Rainwater was historically collected as drinking water in Key West. Many structures remain – some are still in use, some have been adapted for other purposes, others have been abandoned. As an Artist in Residence at The Studios of Key West, I investigated the issues of self-reliance and interdependence in Key West from the perspective of drinking water. Historically residents were very self-reliant in that they collected all their drinking water from rain showers. Roof collection systems led to cisterns as storage. This water supplied the island as well as ships that came into port. Some families had their own cistern while some neighborhood blocks shared one communally. The intimate relationship with fresh water heightened sensitivities about usage, seasons and interdependence with each other and our natural systems. Since the 1940’s when a pipeline was built to supply water to the Keys from aquifers below the Everglades, this relationship has been changing. Currently the island has storm water flooding issues with the abundance of rainfall.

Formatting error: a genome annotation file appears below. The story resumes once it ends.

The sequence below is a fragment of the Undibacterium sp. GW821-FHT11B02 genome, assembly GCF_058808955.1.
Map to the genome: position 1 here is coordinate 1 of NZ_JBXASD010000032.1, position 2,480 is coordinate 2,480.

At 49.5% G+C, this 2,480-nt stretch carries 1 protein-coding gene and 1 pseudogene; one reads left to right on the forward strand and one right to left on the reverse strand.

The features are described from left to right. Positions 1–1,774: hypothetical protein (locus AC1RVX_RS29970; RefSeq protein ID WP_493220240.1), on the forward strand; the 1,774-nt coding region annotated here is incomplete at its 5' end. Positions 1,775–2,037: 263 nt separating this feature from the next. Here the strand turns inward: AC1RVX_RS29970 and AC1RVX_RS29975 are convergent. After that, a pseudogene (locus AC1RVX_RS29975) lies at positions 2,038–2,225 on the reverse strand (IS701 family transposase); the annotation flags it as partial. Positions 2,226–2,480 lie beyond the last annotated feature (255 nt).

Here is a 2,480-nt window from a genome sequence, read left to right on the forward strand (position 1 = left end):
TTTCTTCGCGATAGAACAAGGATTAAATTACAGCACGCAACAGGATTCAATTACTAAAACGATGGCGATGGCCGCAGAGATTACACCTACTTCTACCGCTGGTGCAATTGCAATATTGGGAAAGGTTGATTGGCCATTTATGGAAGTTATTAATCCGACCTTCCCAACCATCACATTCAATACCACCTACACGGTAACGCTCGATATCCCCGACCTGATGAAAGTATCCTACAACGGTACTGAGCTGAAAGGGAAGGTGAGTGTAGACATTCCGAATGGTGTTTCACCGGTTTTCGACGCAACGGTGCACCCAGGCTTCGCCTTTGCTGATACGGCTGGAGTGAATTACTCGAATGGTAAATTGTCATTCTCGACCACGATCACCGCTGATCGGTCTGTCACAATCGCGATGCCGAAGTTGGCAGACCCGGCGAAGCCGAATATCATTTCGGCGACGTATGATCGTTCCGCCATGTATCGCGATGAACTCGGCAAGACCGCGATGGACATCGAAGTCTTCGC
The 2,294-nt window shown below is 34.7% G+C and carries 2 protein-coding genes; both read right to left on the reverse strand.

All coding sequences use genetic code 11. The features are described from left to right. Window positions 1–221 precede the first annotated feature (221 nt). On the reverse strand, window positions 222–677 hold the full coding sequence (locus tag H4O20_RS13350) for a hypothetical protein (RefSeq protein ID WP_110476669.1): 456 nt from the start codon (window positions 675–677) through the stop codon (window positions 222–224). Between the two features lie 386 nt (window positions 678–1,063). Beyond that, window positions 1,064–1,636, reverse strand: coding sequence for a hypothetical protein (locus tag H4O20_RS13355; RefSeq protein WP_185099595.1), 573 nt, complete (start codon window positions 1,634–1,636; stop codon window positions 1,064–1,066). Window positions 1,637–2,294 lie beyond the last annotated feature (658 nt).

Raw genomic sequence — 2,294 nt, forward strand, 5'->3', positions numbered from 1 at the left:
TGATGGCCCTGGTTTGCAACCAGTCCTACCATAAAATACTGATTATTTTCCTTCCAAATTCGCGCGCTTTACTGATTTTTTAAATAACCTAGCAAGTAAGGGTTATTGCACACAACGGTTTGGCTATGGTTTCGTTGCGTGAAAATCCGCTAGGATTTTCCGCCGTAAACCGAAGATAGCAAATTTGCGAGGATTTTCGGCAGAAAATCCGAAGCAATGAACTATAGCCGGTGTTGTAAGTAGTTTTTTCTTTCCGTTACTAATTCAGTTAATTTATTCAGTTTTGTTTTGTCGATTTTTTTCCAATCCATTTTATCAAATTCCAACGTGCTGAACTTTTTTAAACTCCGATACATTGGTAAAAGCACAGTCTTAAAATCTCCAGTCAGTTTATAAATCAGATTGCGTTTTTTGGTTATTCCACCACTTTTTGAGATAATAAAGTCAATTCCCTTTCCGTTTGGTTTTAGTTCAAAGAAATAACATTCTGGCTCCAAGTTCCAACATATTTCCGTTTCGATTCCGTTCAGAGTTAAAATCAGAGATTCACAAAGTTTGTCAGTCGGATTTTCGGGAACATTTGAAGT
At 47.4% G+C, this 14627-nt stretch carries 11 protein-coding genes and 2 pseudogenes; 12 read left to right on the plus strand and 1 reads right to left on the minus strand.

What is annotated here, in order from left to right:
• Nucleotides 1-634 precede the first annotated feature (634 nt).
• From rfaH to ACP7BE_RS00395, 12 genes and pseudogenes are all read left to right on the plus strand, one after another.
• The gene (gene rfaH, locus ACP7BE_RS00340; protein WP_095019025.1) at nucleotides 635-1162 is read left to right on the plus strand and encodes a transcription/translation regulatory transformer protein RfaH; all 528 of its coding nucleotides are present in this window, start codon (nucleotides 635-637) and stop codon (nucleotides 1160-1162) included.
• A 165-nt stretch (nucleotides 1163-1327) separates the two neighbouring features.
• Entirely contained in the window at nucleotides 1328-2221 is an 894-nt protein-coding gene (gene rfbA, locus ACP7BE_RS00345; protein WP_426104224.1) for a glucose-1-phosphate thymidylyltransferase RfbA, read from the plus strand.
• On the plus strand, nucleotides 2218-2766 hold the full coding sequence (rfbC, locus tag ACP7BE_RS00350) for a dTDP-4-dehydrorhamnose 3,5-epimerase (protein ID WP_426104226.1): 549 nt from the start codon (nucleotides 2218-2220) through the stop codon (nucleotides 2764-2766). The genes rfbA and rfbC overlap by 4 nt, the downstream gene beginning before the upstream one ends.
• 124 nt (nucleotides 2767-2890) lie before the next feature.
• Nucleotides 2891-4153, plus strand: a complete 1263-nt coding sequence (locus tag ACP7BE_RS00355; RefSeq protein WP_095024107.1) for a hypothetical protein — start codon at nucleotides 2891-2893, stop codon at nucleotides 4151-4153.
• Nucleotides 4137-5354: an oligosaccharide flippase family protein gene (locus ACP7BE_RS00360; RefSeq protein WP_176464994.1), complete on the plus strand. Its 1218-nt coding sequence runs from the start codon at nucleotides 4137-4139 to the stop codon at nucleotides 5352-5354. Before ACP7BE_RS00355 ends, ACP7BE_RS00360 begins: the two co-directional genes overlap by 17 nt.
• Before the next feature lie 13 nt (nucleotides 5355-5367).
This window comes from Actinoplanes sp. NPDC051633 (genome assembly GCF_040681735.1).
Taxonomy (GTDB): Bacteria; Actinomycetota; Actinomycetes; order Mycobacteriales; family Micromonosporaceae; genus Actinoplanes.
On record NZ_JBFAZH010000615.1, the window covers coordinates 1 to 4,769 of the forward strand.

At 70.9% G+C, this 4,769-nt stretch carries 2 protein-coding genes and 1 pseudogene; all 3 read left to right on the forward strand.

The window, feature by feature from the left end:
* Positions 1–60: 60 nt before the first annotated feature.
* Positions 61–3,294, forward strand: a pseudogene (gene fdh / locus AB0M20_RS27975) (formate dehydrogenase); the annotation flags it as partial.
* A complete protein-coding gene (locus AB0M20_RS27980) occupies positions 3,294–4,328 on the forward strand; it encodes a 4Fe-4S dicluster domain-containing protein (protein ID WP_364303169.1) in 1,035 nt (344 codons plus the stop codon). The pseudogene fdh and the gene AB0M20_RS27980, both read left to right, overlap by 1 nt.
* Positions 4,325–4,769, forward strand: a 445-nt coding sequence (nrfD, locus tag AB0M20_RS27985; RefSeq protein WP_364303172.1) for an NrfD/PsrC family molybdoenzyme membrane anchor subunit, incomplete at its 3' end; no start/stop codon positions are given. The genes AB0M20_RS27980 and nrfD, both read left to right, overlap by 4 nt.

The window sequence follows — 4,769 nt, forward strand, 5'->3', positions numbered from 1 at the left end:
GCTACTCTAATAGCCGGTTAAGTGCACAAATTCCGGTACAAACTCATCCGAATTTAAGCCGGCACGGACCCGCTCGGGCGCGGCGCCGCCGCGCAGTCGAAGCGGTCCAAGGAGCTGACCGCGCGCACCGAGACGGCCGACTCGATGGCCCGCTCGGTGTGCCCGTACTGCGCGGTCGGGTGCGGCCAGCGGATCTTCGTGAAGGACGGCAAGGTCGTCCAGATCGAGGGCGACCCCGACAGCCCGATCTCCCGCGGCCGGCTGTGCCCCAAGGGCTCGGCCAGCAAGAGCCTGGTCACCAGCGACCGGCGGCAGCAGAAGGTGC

The Cistern Ecologies Bike Tour was open for the public and The Studios of Key West members. The Tour visited local infrastructural stewards who are creatively working with water and cistern remnants. Some are building new systems and others are maintaining old ones. All hold a local knowledge that keep an intimate relationship with fresh water alive and could contribute to others building more self-reliant water systems. After stopping at many locations on the island, the group engaged in a conversation with the City’s Sustainability Coordinator and artists to discuss concerns and strategies for local water issues.